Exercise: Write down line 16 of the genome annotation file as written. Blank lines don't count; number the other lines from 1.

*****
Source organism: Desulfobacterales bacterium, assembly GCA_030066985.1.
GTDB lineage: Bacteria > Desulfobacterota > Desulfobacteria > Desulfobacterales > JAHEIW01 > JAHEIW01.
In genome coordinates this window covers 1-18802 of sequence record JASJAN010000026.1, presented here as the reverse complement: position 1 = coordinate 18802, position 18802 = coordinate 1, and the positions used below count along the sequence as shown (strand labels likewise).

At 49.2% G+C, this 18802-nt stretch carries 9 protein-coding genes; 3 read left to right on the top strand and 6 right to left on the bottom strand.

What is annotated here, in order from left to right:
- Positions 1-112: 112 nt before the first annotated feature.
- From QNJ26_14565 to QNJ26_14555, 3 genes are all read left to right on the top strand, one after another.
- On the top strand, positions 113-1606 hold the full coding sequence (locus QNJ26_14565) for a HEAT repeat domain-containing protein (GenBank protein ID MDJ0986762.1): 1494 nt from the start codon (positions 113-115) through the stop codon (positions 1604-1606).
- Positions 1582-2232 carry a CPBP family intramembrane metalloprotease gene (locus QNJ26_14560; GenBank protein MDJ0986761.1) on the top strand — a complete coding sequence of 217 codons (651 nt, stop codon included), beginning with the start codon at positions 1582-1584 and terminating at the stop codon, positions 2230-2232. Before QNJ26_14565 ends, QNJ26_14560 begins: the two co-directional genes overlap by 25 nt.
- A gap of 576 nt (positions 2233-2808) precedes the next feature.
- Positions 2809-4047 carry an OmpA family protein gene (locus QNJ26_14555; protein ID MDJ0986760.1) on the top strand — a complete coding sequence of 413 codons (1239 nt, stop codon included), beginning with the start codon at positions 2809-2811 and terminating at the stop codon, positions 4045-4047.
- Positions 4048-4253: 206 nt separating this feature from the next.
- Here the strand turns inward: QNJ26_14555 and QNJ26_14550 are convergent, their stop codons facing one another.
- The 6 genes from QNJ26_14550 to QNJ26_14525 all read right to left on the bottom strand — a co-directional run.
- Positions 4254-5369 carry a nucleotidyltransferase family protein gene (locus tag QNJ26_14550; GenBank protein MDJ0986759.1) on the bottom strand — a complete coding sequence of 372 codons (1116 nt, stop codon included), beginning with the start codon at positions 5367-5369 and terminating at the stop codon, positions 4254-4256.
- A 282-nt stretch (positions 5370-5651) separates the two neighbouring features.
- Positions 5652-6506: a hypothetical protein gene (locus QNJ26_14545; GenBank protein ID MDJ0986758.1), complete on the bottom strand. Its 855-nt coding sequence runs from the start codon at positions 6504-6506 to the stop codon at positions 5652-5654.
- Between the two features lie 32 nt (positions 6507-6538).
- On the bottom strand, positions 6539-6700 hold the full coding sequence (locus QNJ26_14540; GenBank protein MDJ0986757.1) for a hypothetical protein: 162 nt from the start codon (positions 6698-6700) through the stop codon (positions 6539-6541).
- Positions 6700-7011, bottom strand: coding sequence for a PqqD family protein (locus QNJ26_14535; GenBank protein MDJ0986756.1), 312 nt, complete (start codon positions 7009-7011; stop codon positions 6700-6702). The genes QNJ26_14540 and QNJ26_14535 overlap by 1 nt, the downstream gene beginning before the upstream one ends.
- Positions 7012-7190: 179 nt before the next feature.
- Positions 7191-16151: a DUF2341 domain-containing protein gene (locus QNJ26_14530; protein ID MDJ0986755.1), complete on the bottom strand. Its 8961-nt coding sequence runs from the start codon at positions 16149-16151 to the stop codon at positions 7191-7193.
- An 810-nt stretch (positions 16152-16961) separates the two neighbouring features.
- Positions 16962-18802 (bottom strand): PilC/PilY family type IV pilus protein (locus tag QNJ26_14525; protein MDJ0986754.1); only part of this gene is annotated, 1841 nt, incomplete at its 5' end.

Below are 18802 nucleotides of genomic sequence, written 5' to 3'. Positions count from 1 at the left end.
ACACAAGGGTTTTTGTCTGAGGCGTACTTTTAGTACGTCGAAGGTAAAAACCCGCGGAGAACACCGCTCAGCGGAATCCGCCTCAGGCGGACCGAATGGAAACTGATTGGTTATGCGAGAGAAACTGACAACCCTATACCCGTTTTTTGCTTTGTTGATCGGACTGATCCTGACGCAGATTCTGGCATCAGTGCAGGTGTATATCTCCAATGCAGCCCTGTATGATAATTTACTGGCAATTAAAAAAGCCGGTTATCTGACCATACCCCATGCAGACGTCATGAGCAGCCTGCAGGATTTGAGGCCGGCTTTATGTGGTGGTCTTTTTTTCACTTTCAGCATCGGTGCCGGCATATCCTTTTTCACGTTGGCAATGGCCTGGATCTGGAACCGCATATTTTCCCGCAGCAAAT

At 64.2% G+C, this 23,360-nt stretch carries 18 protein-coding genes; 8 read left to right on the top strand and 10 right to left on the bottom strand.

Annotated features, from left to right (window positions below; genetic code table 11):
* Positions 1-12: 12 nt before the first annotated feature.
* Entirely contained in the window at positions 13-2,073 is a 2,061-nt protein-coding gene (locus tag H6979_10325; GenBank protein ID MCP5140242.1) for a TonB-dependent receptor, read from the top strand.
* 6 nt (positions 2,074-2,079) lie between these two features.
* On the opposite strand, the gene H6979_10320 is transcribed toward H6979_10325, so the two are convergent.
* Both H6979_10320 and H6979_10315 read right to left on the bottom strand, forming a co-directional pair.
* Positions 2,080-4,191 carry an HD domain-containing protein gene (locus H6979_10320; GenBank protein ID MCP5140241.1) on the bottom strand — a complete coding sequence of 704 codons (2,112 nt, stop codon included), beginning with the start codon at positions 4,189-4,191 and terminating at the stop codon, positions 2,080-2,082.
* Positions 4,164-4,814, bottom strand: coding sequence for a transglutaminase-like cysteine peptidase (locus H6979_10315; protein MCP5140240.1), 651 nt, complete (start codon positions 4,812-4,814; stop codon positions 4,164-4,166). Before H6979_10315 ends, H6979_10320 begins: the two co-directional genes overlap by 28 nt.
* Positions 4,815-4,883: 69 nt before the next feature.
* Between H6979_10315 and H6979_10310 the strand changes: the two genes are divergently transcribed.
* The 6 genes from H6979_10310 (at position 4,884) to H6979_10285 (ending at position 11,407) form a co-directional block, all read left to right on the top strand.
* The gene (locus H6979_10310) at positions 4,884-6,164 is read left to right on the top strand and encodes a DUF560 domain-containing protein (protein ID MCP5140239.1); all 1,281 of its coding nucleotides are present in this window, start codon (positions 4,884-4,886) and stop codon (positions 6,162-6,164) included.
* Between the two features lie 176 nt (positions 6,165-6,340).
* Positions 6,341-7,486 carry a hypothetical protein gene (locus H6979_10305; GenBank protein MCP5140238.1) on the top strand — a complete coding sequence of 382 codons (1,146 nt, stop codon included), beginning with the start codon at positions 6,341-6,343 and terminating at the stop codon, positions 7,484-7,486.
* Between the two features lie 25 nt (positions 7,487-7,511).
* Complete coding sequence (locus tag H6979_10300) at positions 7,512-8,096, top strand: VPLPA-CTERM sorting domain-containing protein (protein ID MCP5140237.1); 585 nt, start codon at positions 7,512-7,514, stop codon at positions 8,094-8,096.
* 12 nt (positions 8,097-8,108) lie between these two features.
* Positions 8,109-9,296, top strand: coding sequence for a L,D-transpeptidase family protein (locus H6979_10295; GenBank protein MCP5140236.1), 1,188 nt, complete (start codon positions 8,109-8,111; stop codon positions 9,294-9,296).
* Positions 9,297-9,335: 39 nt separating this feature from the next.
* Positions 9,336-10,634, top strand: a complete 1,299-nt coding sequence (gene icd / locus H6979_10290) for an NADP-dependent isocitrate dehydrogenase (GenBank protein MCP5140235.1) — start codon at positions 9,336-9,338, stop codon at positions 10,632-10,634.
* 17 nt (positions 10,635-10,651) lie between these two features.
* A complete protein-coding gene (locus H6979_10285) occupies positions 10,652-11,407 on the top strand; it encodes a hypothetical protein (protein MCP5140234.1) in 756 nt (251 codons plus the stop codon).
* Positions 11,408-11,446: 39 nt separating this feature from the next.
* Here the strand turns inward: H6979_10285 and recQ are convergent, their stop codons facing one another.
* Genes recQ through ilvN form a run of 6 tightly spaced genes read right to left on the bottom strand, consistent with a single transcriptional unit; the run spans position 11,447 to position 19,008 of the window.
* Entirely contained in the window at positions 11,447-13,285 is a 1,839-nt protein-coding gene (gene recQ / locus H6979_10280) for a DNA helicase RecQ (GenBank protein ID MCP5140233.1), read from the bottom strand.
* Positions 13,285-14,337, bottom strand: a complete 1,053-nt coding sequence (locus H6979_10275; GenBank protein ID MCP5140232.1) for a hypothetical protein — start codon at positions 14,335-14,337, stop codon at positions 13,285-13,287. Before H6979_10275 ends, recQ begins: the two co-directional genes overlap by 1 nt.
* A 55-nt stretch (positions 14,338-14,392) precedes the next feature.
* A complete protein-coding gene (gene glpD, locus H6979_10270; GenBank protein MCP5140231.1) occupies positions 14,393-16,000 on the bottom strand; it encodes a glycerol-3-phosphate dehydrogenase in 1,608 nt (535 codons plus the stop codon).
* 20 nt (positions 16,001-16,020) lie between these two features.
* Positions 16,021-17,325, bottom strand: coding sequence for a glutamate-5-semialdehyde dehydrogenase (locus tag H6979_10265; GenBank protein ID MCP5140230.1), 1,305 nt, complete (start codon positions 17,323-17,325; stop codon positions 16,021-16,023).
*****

- A 282-nt stretch (positions 5370-5651) separates the two neighbouring features.